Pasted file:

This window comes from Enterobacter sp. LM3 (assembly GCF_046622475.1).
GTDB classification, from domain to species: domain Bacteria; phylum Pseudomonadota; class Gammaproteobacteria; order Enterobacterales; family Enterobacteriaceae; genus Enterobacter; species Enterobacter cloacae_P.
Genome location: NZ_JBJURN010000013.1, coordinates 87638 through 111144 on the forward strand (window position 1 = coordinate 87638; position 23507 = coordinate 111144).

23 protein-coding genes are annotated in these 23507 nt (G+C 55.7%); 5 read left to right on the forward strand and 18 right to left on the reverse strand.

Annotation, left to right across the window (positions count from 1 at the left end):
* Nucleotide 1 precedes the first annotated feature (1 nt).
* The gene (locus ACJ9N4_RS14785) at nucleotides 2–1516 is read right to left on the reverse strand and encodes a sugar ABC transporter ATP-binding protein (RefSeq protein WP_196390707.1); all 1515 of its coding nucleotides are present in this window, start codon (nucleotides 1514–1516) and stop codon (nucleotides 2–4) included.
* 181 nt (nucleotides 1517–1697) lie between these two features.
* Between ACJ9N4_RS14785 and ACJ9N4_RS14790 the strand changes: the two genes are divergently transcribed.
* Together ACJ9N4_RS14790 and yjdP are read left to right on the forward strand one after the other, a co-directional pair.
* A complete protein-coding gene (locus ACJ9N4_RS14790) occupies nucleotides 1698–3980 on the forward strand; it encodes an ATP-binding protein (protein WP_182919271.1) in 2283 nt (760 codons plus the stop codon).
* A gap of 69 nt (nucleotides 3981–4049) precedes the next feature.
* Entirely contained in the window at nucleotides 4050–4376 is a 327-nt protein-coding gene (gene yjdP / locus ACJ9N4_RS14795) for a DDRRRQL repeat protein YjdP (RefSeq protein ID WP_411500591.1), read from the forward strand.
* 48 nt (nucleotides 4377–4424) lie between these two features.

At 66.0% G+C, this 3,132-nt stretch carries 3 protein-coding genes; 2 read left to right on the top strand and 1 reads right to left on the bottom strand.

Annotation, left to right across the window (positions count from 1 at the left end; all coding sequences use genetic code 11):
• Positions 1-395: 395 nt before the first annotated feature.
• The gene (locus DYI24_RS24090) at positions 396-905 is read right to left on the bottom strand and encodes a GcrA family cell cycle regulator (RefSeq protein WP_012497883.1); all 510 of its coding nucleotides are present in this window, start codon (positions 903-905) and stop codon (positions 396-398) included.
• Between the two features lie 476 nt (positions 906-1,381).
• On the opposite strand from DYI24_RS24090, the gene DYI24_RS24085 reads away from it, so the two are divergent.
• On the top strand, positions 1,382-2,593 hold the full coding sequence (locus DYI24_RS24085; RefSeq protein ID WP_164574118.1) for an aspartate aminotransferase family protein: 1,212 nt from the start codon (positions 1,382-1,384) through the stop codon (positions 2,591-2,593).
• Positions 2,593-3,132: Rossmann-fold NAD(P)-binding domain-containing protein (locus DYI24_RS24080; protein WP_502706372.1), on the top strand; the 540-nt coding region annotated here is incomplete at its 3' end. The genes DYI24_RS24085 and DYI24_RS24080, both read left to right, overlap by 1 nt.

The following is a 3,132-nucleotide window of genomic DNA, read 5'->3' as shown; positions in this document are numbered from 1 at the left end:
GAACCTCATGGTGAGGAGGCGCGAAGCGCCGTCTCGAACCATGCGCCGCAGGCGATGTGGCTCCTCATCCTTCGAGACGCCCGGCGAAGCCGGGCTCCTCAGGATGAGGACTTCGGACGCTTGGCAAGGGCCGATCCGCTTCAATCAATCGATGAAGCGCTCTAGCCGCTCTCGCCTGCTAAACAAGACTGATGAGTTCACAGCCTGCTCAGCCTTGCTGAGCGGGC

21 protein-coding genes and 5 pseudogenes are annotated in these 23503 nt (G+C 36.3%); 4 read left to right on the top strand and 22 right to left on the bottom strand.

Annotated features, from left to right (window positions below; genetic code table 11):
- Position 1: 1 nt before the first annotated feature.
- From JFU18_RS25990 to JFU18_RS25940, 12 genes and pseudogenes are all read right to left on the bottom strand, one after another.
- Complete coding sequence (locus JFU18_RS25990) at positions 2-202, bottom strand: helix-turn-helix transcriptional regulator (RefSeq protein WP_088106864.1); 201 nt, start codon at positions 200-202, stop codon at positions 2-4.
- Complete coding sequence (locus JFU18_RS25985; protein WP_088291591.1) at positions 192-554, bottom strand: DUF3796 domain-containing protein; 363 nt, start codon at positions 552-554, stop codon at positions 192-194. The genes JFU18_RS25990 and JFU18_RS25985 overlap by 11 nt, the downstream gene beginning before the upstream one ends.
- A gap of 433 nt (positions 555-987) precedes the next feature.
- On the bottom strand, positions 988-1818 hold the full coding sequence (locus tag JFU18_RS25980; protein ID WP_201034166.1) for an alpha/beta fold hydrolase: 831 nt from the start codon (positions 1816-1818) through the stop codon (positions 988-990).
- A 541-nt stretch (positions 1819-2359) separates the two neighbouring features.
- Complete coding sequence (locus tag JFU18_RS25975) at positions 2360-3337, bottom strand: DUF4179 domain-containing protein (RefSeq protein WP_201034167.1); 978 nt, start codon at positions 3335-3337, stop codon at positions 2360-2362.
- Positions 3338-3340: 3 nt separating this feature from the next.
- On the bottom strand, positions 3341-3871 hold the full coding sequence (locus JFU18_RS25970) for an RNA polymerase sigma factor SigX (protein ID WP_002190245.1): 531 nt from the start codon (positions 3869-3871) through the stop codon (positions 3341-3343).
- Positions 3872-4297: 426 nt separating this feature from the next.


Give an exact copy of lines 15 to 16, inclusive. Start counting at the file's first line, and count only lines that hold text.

At 66.0% G+C, this 3,132-nt stretch carries 3 protein-coding genes; 2 read left to right on the top strand and 1 reads right to left on the bottom strand.

Annotation, left to right across the window (positions count from 1 at the left end; all coding sequences use genetic code 11):